Gosh, This Is an Awesome Country

Let me begin with an obligatory quote stolen from Wikipedia:

Believe me, dear Sir: there is not in the British empire a man who more cordially loves a union with Great Britain than I do. But, by the God that made me, I will cease to exist before I yield to a connection on such terms as the British Parliament (BP) propose; and in this, I think I speak the sentiments of America

---Thomas Jefferson, November 29, 1775

So anyway, yesterday, I was at the gym. And I don't know if this has ever happened to you, but I was running along on the treadmill, blasting tunes into my head, while the news is rolling by on one of the televisions that these stupid gyms always have running, even if the screens block a really wonderful view out one of the windows. And some dreadful news about BP continuing to blast oil into the Gulf was rolling past. It made me so angry. So I indulged in a fantasy in which I and some buddies hijack that enormous BP oil skimmer, sail it to BP's corporate headquarters at 1 St. James's Square, London (which is about a half mile in from The Thames), and spray the place down with thick, gooey crude. (Shopping list: very long hoses.) Silly, hateful, vengeful fantasy, but it got my heart rate up quite nicely.

Which reminds me of what a great country this is. Read more » 

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Quite a Yesterday, Quite a Today

It's always interesting visiting the Upper Peninsula. The people are friendly (provided you're not a deer or a fish). The river is beautiful. And there isn't a modern, properly configured computer in sight.

To give you a sense of what it's like, I present to you my offspring, rendered just as they appear in The UP, in sepiatone and everything. Yes, it actually is 1937 there. Albeit, subject to some radical climate shifting. (The St. Marys River, in background, was once many feet higher.) And more vibrant swimwear.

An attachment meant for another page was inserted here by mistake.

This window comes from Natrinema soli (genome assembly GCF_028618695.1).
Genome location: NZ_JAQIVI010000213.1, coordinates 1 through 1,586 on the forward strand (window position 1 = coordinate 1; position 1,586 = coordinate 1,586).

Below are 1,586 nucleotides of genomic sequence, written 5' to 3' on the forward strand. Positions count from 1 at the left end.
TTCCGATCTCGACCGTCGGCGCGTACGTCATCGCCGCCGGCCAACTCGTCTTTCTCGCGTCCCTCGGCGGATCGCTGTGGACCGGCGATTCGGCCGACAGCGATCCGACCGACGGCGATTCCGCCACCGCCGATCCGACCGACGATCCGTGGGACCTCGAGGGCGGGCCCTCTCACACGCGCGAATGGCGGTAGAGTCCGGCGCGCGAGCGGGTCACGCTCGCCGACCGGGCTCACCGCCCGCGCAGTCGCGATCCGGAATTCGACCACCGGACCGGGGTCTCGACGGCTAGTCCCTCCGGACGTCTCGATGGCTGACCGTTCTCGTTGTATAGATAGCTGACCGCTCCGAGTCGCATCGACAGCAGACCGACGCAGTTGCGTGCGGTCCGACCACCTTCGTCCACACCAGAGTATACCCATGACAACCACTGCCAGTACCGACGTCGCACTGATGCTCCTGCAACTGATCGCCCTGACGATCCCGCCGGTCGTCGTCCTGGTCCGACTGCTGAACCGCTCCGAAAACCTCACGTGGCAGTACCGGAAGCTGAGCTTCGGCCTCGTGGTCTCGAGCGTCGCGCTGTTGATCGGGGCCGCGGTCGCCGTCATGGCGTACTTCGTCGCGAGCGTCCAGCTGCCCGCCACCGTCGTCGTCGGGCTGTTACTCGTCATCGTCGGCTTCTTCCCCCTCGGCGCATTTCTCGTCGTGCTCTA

Max & Sam c.1937

Which might explain why my emergence from The UP felt a bit like Future Shock. The sequence of events went something like this: Read more » 

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How to Celebrate Freedom and Love

Well, Deke is safely ensconsed in a broadband-challenged area of "off-the-hand" Michigan, so I can write whatever I like today without him editorally looking over my shoulder. (I think he enjoys turning the tables on me.) So I thought about running my seasonably inappropriate and infamous "How to Draw a Snowflake using InDesign" tutorial, but, instead, I'll celebrate my personal independence the way all red, white, and blue-blooded American's do this time of year here in the states, by rounding up the best advice on how to photograph fireworks.

  • Over at the The Digital Story, Derrick's got a great set of basic advice for shooting your pyrotechnic celebrations. His first item? Turn off the flash: "Yes, you're going to be shooting in a dark environment, and if your camera is set to auto flash, it's going to fire. This is the last thing you want, so turn it off." This presumes you know how to turn off the flash. In fact, that's probably an even better tip: know how to control the flash on your camera before you're in the dark trying to figure it out on-the-fly. (For more sage advice on shooting in special circumstances, from airplanes to underwater to infrared, check out Derrick's book, The Digital Photography Companion.)

Have a small light handy for checking and altering settings on the camera and tripod without having to fumble in the dark. A small red LED key chain flashlight is perfect for this task. Red light is less disruptive to your night vision than white light.   Read more » 

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